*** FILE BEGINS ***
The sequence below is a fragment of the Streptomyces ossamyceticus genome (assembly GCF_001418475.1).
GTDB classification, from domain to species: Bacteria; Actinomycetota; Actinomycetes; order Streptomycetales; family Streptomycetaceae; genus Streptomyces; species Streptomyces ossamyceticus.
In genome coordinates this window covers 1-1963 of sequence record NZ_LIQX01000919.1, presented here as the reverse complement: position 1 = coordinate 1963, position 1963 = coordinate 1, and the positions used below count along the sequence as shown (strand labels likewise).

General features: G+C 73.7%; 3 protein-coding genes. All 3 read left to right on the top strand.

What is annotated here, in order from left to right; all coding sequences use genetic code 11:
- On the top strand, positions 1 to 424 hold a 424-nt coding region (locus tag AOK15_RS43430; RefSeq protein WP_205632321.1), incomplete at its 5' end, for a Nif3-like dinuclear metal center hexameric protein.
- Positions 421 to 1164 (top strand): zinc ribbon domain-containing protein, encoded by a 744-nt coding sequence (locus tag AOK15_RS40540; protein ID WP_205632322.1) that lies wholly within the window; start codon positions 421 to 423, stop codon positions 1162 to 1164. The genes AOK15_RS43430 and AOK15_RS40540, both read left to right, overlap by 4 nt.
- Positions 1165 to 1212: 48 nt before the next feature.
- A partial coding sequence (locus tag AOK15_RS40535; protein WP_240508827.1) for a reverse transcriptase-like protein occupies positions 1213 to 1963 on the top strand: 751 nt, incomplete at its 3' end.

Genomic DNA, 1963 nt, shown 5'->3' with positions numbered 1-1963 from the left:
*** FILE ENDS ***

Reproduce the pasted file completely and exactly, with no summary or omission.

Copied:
The sequence below is a fragment of the Streptomyces ossamyceticus genome (assembly GCF_001418475.1).
GTDB classification, from domain to species: Bacteria; Actinomycetota; Actinomycetes; order Streptomycetales; family Streptomycetaceae; genus Streptomyces; species Streptomyces ossamyceticus.
In genome coordinates this window covers 1-1963 of sequence record NZ_LIQX01000919.1, presented here as the reverse complement: position 1 = coordinate 1963, position 1963 = coordinate 1, and the positions used below count along the sequence as shown (strand labels likewise).

General features: G+C 73.7%; 3 protein-coding genes. All 3 read left to right on the top strand.

What is annotated here, in order from left to right; all coding sequences use genetic code 11:
- On the top strand, positions 1 to 424 hold a 424-nt coding region (locus tag AOK15_RS43430; RefSeq protein WP_205632321.1), incomplete at its 5' end, for a Nif3-like dinuclear metal center hexameric protein.
- Positions 421 to 1164 (top strand): zinc ribbon domain-containing protein, encoded by a 744-nt coding sequence (locus tag AOK15_RS40540; protein ID WP_205632322.1) that lies wholly within the window; start codon positions 421 to 423, stop codon positions 1162 to 1164. The genes AOK15_RS43430 and AOK15_RS40540, both read left to right, overlap by 4 nt.
- Positions 1165 to 1212: 48 nt before the next feature.
- A partial coding sequence (locus tag AOK15_RS40535; protein WP_240508827.1) for a reverse transcriptase-like protein occupies positions 1213 to 1963 on the top strand: 751 nt, incomplete at its 3' end.

Genomic DNA, 1963 nt, shown 5'->3' with positions numbered 1-1963 from the left: